1. First of all, I've never noticed the quality of your work slipping. But I can see where the frenetic pace would be hazardous to any writer after a while.

    I'm certainly in no danger of that! LOL...But, now that I've read your post, I'm encouraged that my slower pace is fine for me, my own personal level. And I know, since you've given it so much thought, it will be so for you, too.

    You're a fabulous author. No matter what you write, or how much you write, it will always have the Lex Valentine stamp of quality.

    Of that I am confident.

    Hugs and happy writing, lovely lady.

  2. As long as you keep writing, I'll keep being a happy fangirl! I think I missed the multiple release per month phase of your career...and you know, I might have been overwhelmed. I know I've seen other authors churn out multiple releases month after month...and I did wonder if they were sacrificing quality for quantity.

    And just so we're clear, I never met a Lex Valentine story I didn't fall passionately in love with. You get me right in the heart every freaking time. I'll definitely be one of those fans sighing when I get my hot little hands on the next Smexy Lexy story.

  3. Carol - I try hard not let any story suffer from a lack of anything. Sometimes that tough to do and still give a publisher what they require. Some expect a high level of sex within a specific word count and some of the characterization might suffer, the backstory or underpinings that tell you why someone acts the way they do. Still, I try my best not to slack off. Thanks for the compliment and for coming by to comment.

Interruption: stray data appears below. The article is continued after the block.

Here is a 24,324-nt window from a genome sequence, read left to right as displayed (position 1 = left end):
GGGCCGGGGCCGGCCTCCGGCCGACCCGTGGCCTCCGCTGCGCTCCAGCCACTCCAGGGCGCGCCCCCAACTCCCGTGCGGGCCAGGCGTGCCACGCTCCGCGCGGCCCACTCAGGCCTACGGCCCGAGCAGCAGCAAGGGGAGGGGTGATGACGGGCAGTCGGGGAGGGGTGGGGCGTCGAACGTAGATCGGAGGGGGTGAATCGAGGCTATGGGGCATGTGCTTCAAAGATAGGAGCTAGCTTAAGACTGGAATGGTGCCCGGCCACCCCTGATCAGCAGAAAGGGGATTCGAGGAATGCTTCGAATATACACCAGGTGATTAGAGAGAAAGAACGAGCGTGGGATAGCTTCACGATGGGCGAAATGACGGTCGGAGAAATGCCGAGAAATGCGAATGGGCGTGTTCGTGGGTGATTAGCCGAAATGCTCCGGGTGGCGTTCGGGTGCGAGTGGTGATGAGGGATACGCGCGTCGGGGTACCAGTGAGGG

Cherie - It's readers like you and Carol that keep me plugging away. It's very easy for authors to get discouraged when they see other authors getting agents and releasing lots of books and having fans squee over them relentlessly on Facebook and loops. I'm no different. If I post a snippet and two people say "That's great" but then they go on and squee over someone else's snippet and ten other people squee over the other person's think that doesn't make me wonder if I should still be writing? It makes me not want to write. It makes me want to go back the serial story I wrote in before I was pubbed where everyone loved what posted and none of the writers there were ever overlooked when it came to praise and appreciation. (Not that the story is still there cause it's not.)

    No one likes a lack of appreciation for their efforts so every comment like yours and Carol's means something to me. It keeps me writing. Without your appreciation for what I do, I wouldn't be doing it at all. Thanks for being a fan and for commenting today.

    *HUGS* to you both.

  4. Lex,

    Ultimately, you have to do what you feel is best for you, your writing, and your sanity. I will say that one of my best friends is a published author and typically puts out 4-6 releases a year and it totally works for her. As long as you do what's best for you, you'll never go wrong.

    That being said...I love your work and I will always be happy to read anything you put out, whether it's once a month, once every other month, once a quarter, or once a year. As long as you continue to write and publish on whatever schedule truly works best for you, then I'll happily scoop up your books on release day. :)


  5. Brilliant observation, Lex. I came to the same conclusion last year. Aside from a few short works, I'm giving myself some breathing room. In 2009 and 2010 I put out so many books and I too could not keep my blog posts straight, forgot which end was up...
    Not going there again. There's something to be said for being a bit mysterious.
    Think intermittent reinforcement.

  6. Know what you mean Lex - I was shunting them out like a battery chicken at one point - this year I've slowed down just to catch my breath - BTW the blurb for Breathe Me In sounded so intriguing I ordered it. Cheers, JP

  7. Danielle - I'm so happy you like my work! And it's true that every author has to find what work's best for them. I could see that the over the top pace wasn't helping me sell books though and it was making me nutso too so I knew it was time to slow down and sip the coffee, not gulp it! LOL